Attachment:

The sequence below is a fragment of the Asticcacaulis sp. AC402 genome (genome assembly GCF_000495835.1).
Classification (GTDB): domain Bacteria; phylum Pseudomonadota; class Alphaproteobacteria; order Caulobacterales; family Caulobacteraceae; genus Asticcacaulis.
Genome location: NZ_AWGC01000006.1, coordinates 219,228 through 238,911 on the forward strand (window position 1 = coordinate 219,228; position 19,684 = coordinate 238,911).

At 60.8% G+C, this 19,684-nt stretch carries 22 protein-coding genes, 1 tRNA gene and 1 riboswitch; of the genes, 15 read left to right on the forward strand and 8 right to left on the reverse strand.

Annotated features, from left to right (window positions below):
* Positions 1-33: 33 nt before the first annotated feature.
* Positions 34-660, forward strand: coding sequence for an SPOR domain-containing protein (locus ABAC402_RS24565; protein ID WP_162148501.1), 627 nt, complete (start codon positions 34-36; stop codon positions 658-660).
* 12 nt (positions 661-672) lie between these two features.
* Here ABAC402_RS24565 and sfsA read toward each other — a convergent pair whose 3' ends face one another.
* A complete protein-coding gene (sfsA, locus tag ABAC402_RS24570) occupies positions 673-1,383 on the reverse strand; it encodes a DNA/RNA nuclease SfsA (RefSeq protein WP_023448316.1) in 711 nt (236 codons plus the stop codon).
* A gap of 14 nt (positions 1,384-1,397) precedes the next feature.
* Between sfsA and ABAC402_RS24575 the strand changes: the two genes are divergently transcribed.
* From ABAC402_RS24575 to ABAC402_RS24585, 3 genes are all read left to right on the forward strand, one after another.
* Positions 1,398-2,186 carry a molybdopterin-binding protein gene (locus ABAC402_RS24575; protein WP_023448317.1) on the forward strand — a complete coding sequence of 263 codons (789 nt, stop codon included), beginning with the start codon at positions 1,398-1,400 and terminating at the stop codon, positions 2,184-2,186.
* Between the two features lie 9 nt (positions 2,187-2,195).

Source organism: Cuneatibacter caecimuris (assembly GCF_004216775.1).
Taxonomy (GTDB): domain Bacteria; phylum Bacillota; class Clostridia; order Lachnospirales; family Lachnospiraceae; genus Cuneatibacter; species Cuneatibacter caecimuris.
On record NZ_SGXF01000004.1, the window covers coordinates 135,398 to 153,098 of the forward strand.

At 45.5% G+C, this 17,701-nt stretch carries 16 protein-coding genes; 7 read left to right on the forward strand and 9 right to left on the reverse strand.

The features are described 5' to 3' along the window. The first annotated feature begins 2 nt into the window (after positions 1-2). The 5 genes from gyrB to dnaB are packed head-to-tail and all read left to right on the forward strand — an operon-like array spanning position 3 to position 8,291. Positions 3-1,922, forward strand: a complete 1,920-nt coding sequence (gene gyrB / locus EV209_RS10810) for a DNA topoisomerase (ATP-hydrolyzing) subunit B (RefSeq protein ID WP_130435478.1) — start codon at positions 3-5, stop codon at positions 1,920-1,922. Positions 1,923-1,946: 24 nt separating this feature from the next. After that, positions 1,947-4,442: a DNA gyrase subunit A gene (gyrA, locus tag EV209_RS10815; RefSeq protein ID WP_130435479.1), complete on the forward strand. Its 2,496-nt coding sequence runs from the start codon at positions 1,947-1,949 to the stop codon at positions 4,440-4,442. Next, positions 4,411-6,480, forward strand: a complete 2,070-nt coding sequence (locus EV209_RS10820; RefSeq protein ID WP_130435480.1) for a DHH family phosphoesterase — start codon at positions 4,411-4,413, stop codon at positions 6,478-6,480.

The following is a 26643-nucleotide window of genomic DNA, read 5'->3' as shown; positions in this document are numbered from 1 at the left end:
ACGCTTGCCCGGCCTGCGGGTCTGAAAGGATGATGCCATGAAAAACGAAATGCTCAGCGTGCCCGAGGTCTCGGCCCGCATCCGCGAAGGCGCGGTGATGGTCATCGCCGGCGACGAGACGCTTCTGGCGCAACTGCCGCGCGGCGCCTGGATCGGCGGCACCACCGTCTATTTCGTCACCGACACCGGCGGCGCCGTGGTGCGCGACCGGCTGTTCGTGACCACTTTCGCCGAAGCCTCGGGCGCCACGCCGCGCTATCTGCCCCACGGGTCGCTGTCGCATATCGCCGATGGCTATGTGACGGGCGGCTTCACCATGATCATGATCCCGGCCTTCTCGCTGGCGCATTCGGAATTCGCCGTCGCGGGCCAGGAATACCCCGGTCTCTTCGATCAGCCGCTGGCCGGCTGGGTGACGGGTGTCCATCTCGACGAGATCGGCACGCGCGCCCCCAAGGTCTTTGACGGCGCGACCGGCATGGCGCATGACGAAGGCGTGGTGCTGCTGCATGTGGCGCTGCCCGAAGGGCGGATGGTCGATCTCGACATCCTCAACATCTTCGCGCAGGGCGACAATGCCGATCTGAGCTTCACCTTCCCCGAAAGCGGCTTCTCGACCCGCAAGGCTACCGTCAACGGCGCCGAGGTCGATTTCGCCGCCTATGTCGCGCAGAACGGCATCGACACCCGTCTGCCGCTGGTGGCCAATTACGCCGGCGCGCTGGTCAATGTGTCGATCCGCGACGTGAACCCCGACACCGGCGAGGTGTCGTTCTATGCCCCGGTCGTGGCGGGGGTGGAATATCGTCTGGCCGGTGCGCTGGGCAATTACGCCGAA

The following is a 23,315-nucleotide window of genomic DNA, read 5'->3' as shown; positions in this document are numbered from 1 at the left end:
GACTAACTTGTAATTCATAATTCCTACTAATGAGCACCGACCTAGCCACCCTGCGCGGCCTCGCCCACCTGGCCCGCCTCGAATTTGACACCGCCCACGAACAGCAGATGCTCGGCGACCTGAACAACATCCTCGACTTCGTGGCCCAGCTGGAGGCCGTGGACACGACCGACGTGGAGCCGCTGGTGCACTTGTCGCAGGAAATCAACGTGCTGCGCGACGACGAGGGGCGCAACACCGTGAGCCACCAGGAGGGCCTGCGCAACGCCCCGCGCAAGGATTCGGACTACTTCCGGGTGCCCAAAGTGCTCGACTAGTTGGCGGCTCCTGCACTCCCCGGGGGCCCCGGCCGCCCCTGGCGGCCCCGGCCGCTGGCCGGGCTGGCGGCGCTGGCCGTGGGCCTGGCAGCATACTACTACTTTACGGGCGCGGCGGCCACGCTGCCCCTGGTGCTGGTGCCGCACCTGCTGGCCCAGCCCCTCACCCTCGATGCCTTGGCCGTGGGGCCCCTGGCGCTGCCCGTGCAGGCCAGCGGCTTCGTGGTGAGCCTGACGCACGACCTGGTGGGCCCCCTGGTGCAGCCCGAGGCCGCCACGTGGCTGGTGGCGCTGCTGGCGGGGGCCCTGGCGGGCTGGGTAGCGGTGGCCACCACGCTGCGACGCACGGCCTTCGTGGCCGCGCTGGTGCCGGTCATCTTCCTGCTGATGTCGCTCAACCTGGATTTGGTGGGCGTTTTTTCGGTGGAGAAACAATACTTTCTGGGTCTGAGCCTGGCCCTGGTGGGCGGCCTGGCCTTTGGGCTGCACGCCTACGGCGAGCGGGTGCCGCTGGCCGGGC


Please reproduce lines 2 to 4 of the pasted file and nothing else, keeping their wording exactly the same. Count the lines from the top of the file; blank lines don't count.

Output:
Classification (GTDB): domain Bacteria; phylum Pseudomonadota; class Alphaproteobacteria; order Caulobacterales; family Caulobacteraceae; genus Asticcacaulis.
Genome location: NZ_AWGC01000006.1, coordinates 219,228 through 238,911 on the forward strand (window position 1 = coordinate 219,228; position 19,684 = coordinate 238,911).

At 60.8% G+C, this 19,684-nt stretch carries 22 protein-coding genes, 1 tRNA gene and 1 riboswitch; of the genes, 15 read left to right on the forward strand and 8 right to left on the reverse strand.